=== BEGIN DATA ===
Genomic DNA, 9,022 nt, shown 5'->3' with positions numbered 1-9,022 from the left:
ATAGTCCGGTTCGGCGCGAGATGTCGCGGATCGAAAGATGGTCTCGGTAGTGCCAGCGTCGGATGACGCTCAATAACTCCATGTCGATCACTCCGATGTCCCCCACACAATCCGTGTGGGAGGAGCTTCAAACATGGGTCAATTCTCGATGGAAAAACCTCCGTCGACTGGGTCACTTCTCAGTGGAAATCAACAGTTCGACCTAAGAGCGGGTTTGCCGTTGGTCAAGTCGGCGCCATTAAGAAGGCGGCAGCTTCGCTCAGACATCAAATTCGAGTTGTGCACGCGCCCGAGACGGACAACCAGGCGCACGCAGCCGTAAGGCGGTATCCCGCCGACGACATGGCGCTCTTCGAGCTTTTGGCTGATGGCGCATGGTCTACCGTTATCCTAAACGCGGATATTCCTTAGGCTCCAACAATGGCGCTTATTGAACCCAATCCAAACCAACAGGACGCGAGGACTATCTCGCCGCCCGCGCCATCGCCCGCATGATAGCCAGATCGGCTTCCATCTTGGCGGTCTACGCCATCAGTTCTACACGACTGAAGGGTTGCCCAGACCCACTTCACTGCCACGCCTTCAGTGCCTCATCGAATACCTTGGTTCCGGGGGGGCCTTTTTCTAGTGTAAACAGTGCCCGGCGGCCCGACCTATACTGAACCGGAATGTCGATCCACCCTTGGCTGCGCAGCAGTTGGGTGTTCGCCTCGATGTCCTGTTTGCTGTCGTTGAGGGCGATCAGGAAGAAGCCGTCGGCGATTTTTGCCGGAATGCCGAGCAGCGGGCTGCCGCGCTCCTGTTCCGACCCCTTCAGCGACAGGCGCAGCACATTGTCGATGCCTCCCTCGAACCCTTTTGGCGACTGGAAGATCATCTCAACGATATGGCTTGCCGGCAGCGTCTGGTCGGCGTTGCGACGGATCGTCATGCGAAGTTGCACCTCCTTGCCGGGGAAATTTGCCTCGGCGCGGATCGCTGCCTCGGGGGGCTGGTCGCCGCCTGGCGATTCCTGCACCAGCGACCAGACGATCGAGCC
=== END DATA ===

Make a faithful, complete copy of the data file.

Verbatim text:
Genomic DNA, 9,022 nt, shown 5'->3' with positions numbered 1-9,022 from the left:
ATAGTCCGGTTCGGCGCGAGATGTCGCGGATCGAAAGATGGTCTCGGTAGTGCCAGCGTCGGATGACGCTCAATAACTCCATGTCGATCACTCCGATGTCCCCCACACAATCCGTGTGGGAGGAGCTTCAAACATGGGTCAATTCTCGATGGAAAAACCTCCGTCGACTGGGTCACTTCTCAGTGGAAATCAACAGTTCGACCTAAGAGCGGGTTTGCCGTTGGTCAAGTCGGCGCCATTAAGAAGGCGGCAGCTTCGCTCAGACATCAAATTCGAGTTGTGCACGCGCCCGAGACGGACAACCAGGCGCACGCAGCCGTAAGGCGGTATCCCGCCGACGACATGGCGCTCTTCGAGCTTTTGGCTGATGGCGCATGGTCTACCGTTATCCTAAACGCGGATATTCCTTAGGCTCCAACAATGGCGCTTATTGAACCCAATCCAAACCAACAGGACGCGAGGACTATCTCGCCGCCCGCGCCATCGCCCGCATGATAGCCAGATCGGCTTCCATCTTGGCGGTCTACGCCATCAGTTCTACACGACTGAAGGGTTGCCCAGACCCACTTCACTGCCACGCCTTCAGTGCCTCATCGAATACCTTGGTTCCGGGGGGGCCTTTTTCTAGTGTAAACAGTGCCCGGCGGCCCGACCTATACTGAACCGGAATGTCGATCCACCCTTGGCTGCGCAGCAGTTGGGTGTTCGCCTCGATGTCCTGTTTGCTGTCGTTGAGGGCGATCAGGAAGAAGCCGTCGGCGATTTTTGCCGGAATGCCGAGCAGCGGGCTGCCGCGCTCCTGTTCCGACCCCTTCAGCGACAGGCGCAGCACATTGTCGATGCCTCCCTCGAACCCTTTTGGCGACTGGAAGATCATCTCAACGATATGGCTTGCCGGCAGCGTCTGGTCGGCGTTGCGACGGATCGTCATGCGAAGTTGCACCTCCTTGCCGGGGAAATTTGCCTCGGCGCGGATCGCTGCCTCGGGGGGCTGGTCGCCGCCTGGCGATTCCTGCACCAGCGACCAGACGATCGAGCC